In many of the training courses Noria provides, we discuss how a culture change is required in most cases to achieve a world-class lubrication program. This is by far the most difficult part of the process. The assessment is easy. A technical consultant walks through your plant or facility and looks for opportunities.
Most often the low-hanging fruit is obvious and simply overlooked by plant personnel because it has become part of the standard scenery. With a fresh set of eyes specifically looking for these opportunities, they are generally not too difficult to find.
Frequently, the facilities being assessed are operating in an “unconscious incompetence” stage, as shown in the diagram below. This simply means that the workforce is doing the wrong things and isn’t even aware that they are wrong. After training or an assessment is conducted, the facility moves to the second stage.
Personnel at the plant are no longer ignorant of the right way to do business. Eyes have been opened, and innocence has been lost. Now they can pursue the optimum reference state (ORS) of lubrication excellence.
This is where things get difficult. Knowing the right things to do and actually doing them are obviously not the same thing. This is known as the knowing-doing gap. So now that you know what is right and wrong, how do you get that “culture shock” to take place?
During my career in the U.S. Navy, I was told repeatedly that an organization takes on the traits of its leadership. In other words, what the boss wants, generally the boss gets. If it is important to the boss, it is going to be important to the rest of the organization as well.
Therefore, the easiest way to achieve a culture change is to get the boss onboard. Sometimes it is not always easy. You may have to be the champion of change and fight in the trenches alone. The following tips can help you affect the change you are seeking.
First, use the Pareto principle or the 80/20 rule. You may have been taught the 80/20 rule in terms of 20 percent of the workers do 80 percent of the work, but at Noria we apply it to contamination. Twenty percent of the causes of failure are responsible for 80 percent of the occurrences of failure.
By and large the greatest percentage of damage to equipment is due to particulate contamination. So if particles are the largest source of contamination, this prioritizes how you should invest your time and efforts.
Particles can get into machines in a few ways. They may be built in, ingressed or generated. The cost of excluding contaminants is less than 10 percent of what it will cost you once they are allowed to ingress into your fluid (see http://www.machinerylubrication.com/Read/28574/justifying-cost-of-excluding-a-gram-of-dirt-). If you want to get your boss onboard, you will need to put this in terms of cost savings.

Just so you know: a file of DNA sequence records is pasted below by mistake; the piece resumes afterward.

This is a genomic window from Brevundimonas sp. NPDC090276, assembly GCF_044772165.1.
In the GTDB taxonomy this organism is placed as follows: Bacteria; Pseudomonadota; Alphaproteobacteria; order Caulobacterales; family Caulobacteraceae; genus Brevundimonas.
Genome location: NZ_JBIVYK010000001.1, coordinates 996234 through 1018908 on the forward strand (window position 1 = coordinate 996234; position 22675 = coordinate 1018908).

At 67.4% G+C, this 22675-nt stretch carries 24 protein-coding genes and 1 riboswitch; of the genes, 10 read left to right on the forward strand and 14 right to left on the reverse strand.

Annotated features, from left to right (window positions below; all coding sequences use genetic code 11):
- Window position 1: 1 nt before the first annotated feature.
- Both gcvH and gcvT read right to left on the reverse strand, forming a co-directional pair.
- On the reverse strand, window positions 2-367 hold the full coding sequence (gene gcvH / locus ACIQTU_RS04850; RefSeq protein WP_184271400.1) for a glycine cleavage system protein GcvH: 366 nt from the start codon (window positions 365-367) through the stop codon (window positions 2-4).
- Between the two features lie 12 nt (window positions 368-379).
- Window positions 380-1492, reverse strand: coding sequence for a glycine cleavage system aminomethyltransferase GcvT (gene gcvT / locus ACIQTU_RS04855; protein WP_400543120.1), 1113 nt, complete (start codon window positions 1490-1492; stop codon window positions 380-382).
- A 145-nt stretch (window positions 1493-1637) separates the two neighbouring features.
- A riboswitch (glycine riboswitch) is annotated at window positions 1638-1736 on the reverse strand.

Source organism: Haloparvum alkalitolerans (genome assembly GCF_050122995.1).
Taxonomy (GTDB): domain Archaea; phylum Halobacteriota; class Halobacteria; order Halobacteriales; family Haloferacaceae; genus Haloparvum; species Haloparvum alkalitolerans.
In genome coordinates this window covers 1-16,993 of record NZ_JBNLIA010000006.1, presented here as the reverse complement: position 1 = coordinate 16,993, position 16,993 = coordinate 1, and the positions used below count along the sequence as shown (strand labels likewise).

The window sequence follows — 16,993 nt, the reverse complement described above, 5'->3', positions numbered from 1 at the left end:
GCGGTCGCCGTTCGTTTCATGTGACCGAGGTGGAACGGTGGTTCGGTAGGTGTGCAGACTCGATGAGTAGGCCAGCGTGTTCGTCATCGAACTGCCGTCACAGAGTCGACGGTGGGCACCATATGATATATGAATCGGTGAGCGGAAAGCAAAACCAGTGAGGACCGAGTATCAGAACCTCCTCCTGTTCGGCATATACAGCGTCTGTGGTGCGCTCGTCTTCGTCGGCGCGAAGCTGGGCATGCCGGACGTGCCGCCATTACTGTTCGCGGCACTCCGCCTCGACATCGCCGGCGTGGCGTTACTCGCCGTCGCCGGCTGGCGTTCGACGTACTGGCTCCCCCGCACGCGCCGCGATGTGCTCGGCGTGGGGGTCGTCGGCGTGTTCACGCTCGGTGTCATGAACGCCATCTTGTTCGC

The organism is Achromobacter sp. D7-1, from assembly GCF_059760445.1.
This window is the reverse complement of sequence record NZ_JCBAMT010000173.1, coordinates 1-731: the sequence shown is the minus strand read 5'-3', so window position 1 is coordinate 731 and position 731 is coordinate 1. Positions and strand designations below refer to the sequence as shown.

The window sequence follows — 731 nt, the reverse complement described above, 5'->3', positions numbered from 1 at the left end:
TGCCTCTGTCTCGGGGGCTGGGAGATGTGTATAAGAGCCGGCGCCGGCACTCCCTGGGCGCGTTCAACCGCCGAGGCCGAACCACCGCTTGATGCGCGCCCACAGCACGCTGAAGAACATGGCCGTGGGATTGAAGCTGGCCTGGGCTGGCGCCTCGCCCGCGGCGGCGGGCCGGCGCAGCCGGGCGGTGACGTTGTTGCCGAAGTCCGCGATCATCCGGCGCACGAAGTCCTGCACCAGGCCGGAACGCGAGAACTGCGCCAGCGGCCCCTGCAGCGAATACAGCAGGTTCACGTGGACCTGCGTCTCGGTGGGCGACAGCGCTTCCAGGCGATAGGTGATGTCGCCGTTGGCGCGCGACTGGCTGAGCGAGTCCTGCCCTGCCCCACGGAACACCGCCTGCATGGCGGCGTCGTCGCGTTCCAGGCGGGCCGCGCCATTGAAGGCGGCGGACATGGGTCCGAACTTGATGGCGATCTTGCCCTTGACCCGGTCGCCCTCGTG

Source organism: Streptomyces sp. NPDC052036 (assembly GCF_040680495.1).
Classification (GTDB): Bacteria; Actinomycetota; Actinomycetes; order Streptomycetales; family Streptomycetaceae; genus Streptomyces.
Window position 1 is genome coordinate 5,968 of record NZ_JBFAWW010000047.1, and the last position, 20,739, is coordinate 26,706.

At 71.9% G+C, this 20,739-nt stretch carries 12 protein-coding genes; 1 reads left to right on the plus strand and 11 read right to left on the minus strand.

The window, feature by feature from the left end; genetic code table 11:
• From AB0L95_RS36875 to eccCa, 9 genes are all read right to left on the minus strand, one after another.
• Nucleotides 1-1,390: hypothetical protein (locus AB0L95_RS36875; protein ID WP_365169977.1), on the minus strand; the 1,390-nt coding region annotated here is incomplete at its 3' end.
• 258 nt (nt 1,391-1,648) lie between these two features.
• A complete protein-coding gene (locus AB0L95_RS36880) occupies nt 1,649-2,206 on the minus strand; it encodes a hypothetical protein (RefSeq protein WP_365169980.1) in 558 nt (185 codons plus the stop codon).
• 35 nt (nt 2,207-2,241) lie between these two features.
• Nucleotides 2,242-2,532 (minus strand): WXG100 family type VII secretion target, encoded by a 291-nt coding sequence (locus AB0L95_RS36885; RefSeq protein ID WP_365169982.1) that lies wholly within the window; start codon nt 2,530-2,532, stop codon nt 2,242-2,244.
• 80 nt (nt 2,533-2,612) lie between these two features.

There are several case studies that show the cost benefits of filtration, breathers, keeping shaft seals in good shape, etc. These studies address the savings in lubricants, bearings, downtime and many other areas that you can use to form a sound argument.
Secondly, you must get other team members onboard. In my experience, explaining the “why” is the most effective method to accomplish this. Why are we doing this? Talking about saving the organization money may or may not be your best approach. Detailing the benefits of keeping the oil clean, cool and dry in terms of reduced downtime and workload may help.
|67%||of lubrication professionals say their facility has attempted to change its lubrication culture, based on a recent poll at MachineryLubrication.com|
I recently conducted a training course where one of the students was skeptical of the advantages of oil analysis. He was a fan of vibration analysis and thermography but questioned the benefits of oil analysis. I explained that in order for vibration and thermography technologies to be used, you must either have vibration or a higher than normal temperature condition.
On the other hand, with a good oil analysis program, you can detect potential issues before they get to the point of registering on either vibration or thermography equipment. The ideal situation is to match all of these technologies. After taking the time to explain the “why” of oil analysis, he began to come around and see the benefits.
This leads us from the “conscious incompetence” stage to the “conscious competence” stage. Now you know the proper procedures, quantities, frequencies, etc., and are putting this information to use. This is when the magic happens and the organization begins to change.
You as the champion have made an impression, and the staff is following your example. When you start seeing evidence of this transformation taking place, you should take a moment to congratulate yourself and your team. Many organizations don’t make it this far.
Keep striving to make improvements and eventually you will reach the fourth and final stage, “unconscious competence.” In this stage, personnel perform procedures correctly and aren’t even sure why.
When asked why things are done a certain way, they might answer, “I don’t know; we’ve always done it that way.” Better yet, perhaps they can explain why everything is done the way it is. If so, you are well on your way to having a world-class lubrication program. Take the next step. Learn how Noria can help transform your lubrication program.